As such, opposing racism and violence of all kinds has since been of paramount importance in Claver courts (male) and councils (female) around the country.
Beginning on Monday, Supreme Knight Dr. Christopher Pichon and Supreme Lady Micaela LeBlanc presided over the respective chambers for business meetings, which chiefly considered various resolutions that could soon change some of the order’s basic operations.
Among them was a proposal that the minimum number of members for a district be reduced from the current count of 500, which could potentially open the door for more growth at a faster pace. After a lively discussion, the resolution passed in the Knights’ chambers and the number was lowered to 350, though a related resolution to split the Northern States District—which stretches from New England to Wisconsin—into two was not considered. Also rejected was a proposal that non-Catholics be allowed admittance into the order, which has historically been open only to Catholics in good standing.
On the Ladies’ side, one of the main orders of business was the announcement of candidacy for Supreme Lady elections in 2024, when LeBlanc will be completing her term. The current list of candidates includes the Texas State District President, Lady Shaunte Collins-Johnson; Vice Supreme Lady Marie L. Johnson; and past Vice Supreme Lady Hilda Wiltz—the latter of whom received the 2022 Cartagena Award, the highest award bestowed in Claverism.
The Ladies also made history with the initiation of several junior members transferring into the senior division, a ceremony that usually happens outside of the national convention. It was made possible this year by the joint status of the event in New Orleans.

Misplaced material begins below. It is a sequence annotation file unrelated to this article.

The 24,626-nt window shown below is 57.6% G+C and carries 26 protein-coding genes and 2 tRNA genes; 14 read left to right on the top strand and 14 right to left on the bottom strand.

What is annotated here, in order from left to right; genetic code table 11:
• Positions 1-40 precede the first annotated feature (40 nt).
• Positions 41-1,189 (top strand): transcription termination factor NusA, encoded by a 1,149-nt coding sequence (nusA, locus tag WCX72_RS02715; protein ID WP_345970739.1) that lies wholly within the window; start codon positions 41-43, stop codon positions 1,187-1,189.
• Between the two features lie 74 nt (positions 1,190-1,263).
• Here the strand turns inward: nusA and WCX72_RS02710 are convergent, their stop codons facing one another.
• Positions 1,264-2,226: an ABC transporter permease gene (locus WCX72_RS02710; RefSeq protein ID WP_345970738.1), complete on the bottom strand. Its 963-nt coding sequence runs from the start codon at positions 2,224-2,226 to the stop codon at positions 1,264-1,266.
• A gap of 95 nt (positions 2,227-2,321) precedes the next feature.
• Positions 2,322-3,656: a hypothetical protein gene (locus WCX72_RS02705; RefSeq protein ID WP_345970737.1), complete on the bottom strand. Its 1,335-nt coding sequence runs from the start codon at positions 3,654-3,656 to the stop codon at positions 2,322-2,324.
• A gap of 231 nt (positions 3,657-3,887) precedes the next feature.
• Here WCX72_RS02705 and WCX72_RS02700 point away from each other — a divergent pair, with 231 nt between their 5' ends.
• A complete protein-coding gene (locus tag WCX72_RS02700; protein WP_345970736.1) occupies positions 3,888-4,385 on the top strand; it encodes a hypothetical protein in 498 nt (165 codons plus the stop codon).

During a joint session of the senior division held on Tuesday, acknowledgment was also made of Lady Esohe Asemota, who was elected earlier this year as the U.S. representative to the international board of the World Union of Catholic Women's Organisations (WUCWO). The KPC Ladies Auxiliary was previously admitted as an official member of the WUCWO and is the only such African-American constituent.
Awards bestowed during this month's conventions in New Orleans include the 2023 Cartagena Award, which went to Gracious Lady Jacqueline Michell and Sir Knight Philip Stiell. They were honored during a joint awards banquet for the Fourth Degree members and the junior division on Saturday night, also a Claver first.
The St. Peter Claver Foundation (SPCF), the charitable arm of the Knights and Ladies, held their annual fundraising gala on Saturday night, awarding their Distinguished Service Award to New Orleans’ own Fr Rodney “Tony” Ricard, pastor of St. Gabriel the Archangel Catholic Church and theology chair at the Josephites’ St. Augustine High School.